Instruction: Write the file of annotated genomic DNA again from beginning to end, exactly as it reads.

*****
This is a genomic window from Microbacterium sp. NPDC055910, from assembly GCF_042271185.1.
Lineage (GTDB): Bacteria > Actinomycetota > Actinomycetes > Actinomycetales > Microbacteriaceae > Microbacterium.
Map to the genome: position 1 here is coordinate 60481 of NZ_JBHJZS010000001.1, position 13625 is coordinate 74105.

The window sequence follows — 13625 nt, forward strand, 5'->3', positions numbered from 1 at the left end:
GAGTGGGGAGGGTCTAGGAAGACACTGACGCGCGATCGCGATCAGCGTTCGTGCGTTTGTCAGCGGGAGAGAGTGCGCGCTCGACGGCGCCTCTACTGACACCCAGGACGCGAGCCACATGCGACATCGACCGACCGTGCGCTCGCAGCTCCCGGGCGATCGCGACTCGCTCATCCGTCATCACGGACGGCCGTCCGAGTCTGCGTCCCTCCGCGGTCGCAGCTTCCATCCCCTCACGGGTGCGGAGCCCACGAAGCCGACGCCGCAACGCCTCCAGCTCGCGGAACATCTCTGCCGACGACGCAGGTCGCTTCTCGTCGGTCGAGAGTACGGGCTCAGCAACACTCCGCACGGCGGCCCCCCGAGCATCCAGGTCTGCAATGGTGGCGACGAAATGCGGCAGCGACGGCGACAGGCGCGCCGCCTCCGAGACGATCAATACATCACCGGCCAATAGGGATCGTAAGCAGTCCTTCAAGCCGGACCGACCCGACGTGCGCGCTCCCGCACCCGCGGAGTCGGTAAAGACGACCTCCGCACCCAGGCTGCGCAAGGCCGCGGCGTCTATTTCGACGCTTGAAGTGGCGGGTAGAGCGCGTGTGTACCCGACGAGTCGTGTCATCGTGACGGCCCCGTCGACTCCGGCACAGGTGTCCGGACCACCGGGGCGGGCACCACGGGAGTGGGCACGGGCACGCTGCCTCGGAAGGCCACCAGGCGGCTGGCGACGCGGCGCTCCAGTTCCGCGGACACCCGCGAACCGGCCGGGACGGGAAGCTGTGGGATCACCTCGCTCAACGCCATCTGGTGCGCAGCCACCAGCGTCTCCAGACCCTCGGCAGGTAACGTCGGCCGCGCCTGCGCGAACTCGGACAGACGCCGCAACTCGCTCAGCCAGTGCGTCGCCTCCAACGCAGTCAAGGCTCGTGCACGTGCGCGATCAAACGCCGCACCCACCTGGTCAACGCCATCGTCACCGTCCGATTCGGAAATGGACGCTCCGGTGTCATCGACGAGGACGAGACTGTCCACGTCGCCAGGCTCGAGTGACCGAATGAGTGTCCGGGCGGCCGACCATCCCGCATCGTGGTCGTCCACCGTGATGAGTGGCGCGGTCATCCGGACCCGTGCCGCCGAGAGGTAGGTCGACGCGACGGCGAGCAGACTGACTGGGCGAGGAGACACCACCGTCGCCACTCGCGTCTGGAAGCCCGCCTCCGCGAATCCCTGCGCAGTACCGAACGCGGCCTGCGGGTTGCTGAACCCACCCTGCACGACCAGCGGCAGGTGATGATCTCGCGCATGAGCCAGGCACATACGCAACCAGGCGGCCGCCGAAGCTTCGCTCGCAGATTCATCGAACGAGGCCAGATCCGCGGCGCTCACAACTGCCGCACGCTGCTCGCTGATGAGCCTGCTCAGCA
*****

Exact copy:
This is a genomic window from Microbacterium sp. NPDC055910, from assembly GCF_042271185.1.
Lineage (GTDB): Bacteria > Actinomycetota > Actinomycetes > Actinomycetales > Microbacteriaceae > Microbacterium.
Map to the genome: position 1 here is coordinate 60481 of NZ_JBHJZS010000001.1, position 13625 is coordinate 74105.

The window sequence follows — 13625 nt, forward strand, 5'->3', positions numbered from 1 at the left end:
GAGTGGGGAGGGTCTAGGAAGACACTGACGCGCGATCGCGATCAGCGTTCGTGCGTTTGTCAGCGGGAGAGAGTGCGCGCTCGACGGCGCCTCTACTGACACCCAGGACGCGAGCCACATGCGACATCGACCGACCGTGCGCTCGCAGCTCCCGGGCGATCGCGACTCGCTCATCCGTCATCACGGACGGCCGTCCGAGTCTGCGTCCCTCCGCGGTCGCAGCTTCCATCCCCTCACGGGTGCGGAGCCCACGAAGCCGACGCCGCAACGCCTCCAGCTCGCGGAACATCTCTGCCGACGACGCAGGTCGCTTCTCGTCGGTCGAGAGTACGGGCTCAGCAACACTCCGCACGGCGGCCCCCCGAGCATCCAGGTCTGCAATGGTGGCGACGAAATGCGGCAGCGACGGCGACAGGCGCGCCGCCTCCGAGACGATCAATACATCACCGGCCAATAGGGATCGTAAGCAGTCCTTCAAGCCGGACCGACCCGACGTGCGCGCTCCCGCACCCGCGGAGTCGGTAAAGACGACCTCCGCACCCAGGCTGCGCAAGGCCGCGGCGTCTATTTCGACGCTTGAAGTGGCGGGTAGAGCGCGTGTGTACCCGACGAGTCGTGTCATCGTGACGGCCCCGTCGACTCCGGCACAGGTGTCCGGACCACCGGGGCGGGCACCACGGGAGTGGGCACGGGCACGCTGCCTCGGAAGGCCACCAGGCGGCTGGCGACGCGGCGCTCCAGTTCCGCGGACACCCGCGAACCGGCCGGGACGGGAAGCTGTGGGATCACCTCGCTCAACGCCATCTGGTGCGCAGCCACCAGCGTCTCCAGACCCTCGGCAGGTAACGTCGGCCGCGCCTGCGCGAACTCGGACAGACGCCGCAACTCGCTCAGCCAGTGCGTCGCCTCCAACGCAGTCAAGGCTCGTGCACGTGCGCGATCAAACGCCGCACCCACCTGGTCAACGCCATCGTCACCGTCCGATTCGGAAATGGACGCTCCGGTGTCATCGACGAGGACGAGACTGTCCACGTCGCCAGGCTCGAGTGACCGAATGAGTGTCCGGGCGGCCGACCATCCCGCATCGTGGTCGTCCACCGTGATGAGTGGCGCGGTCATCCGGACCCGTGCCGCCGAGAGGTAGGTCGACGCGACGGCGAGCAGACTGACTGGGCGAGGAGACACCACCGTCGCCACTCGCGTCTGGAAGCCCGCCTCCGCGAATCCCTGCGCAGTACCGAACGCGGCCTGCGGGTTGCTGAACCCACCCTGCACGACCAGCGGCAGGTGATGATCTCGCGCATGAGCCAGGCACATACGCAACCAGGCGGCCGCCGAAGCTTCGCTCGCAGATTCATCGAACGAGGCCAGATCCGCGGCGCTCACAACTGCCGCACGCTGCTCGCTGATGAGCCTGCTCAGCA